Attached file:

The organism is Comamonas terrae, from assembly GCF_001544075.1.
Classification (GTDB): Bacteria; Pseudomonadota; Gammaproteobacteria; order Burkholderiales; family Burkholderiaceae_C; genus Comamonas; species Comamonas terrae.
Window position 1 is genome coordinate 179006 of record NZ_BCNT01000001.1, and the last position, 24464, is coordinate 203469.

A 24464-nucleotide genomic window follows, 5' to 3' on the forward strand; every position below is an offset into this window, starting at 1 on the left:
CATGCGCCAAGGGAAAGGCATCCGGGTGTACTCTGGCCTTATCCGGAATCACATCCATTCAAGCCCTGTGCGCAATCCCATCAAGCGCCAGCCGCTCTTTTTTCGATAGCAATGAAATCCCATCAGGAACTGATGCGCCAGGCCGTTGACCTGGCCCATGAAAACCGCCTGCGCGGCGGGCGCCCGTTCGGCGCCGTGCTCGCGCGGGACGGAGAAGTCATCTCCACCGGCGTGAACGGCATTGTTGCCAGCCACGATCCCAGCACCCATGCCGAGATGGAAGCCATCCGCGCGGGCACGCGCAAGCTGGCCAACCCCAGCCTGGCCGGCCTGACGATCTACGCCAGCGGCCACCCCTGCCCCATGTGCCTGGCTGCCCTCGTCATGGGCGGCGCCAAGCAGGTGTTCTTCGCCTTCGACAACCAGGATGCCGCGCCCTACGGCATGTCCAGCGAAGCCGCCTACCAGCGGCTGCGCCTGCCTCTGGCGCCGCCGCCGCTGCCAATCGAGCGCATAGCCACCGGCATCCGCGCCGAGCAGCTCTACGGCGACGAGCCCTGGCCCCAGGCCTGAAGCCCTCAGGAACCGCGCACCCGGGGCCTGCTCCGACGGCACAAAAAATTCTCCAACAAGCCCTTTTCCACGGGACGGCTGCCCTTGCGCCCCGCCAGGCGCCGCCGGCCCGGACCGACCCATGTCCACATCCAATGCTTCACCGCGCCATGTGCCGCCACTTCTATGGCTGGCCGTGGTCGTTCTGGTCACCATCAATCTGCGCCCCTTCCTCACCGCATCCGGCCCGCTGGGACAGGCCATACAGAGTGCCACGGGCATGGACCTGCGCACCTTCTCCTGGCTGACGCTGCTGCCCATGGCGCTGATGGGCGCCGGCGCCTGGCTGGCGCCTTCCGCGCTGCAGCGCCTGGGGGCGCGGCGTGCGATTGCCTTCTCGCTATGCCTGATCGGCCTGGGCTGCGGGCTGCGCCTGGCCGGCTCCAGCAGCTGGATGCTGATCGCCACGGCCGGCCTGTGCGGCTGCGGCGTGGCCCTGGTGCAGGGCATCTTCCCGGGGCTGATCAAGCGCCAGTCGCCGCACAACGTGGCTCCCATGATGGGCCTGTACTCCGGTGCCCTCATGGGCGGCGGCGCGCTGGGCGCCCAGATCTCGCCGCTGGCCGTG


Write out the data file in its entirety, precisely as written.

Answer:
The organism is Comamonas terrae, from assembly GCF_001544075.1.
Classification (GTDB): Bacteria; Pseudomonadota; Gammaproteobacteria; order Burkholderiales; family Burkholderiaceae_C; genus Comamonas; species Comamonas terrae.
Window position 1 is genome coordinate 179006 of record NZ_BCNT01000001.1, and the last position, 24464, is coordinate 203469.

A 24464-nucleotide genomic window follows, 5' to 3' on the forward strand; every position below is an offset into this window, starting at 1 on the left:
CATGCGCCAAGGGAAAGGCATCCGGGTGTACTCTGGCCTTATCCGGAATCACATCCATTCAAGCCCTGTGCGCAATCCCATCAAGCGCCAGCCGCTCTTTTTTCGATAGCAATGAAATCCCATCAGGAACTGATGCGCCAGGCCGTTGACCTGGCCCATGAAAACCGCCTGCGCGGCGGGCGCCCGTTCGGCGCCGTGCTCGCGCGGGACGGAGAAGTCATCTCCACCGGCGTGAACGGCATTGTTGCCAGCCACGATCCCAGCACCCATGCCGAGATGGAAGCCATCCGCGCGGGCACGCGCAAGCTGGCCAACCCCAGCCTGGCCGGCCTGACGATCTACGCCAGCGGCCACCCCTGCCCCATGTGCCTGGCTGCCCTCGTCATGGGCGGCGCCAAGCAGGTGTTCTTCGCCTTCGACAACCAGGATGCCGCGCCCTACGGCATGTCCAGCGAAGCCGCCTACCAGCGGCTGCGCCTGCCTCTGGCGCCGCCGCCGCTGCCAATCGAGCGCATAGCCACCGGCATCCGCGCCGAGCAGCTCTACGGCGACGAGCCCTGGCCCCAGGCCTGAAGCCCTCAGGAACCGCGCACCCGGGGCCTGCTCCGACGGCACAAAAAATTCTCCAACAAGCCCTTTTCCACGGGACGGCTGCCCTTGCGCCCCGCCAGGCGCCGCCGGCCCGGACCGACCCATGTCCACATCCAATGCTTCACCGCGCCATGTGCCGCCACTTCTATGGCTGGCCGTGGTCGTTCTGGTCACCATCAATCTGCGCCCCTTCCTCACCGCATCCGGCCCGCTGGGACAGGCCATACAGAGTGCCACGGGCATGGACCTGCGCACCTTCTCCTGGCTGACGCTGCTGCCCATGGCGCTGATGGGCGCCGGCGCCTGGCTGGCGCCTTCCGCGCTGCAGCGCCTGGGGGCGCGGCGTGCGATTGCCTTCTCGCTATGCCTGATCGGCCTGGGCTGCGGGCTGCGCCTGGCCGGCTCCAGCAGCTGGATGCTGATCGCCACGGCCGGCCTGTGCGGCTGCGGCGTGGCCCTGGTGCAGGGCATCTTCCCGGGGCTGATCAAGCGCCAGTCGCCGCACAACGTGGCTCCCATGATGGGCCTGTACTCCGGTGCCCTCATGGGCGGCGGCGCGCTGGGCGCCCAGATCTCGCCGCTGGCCGTG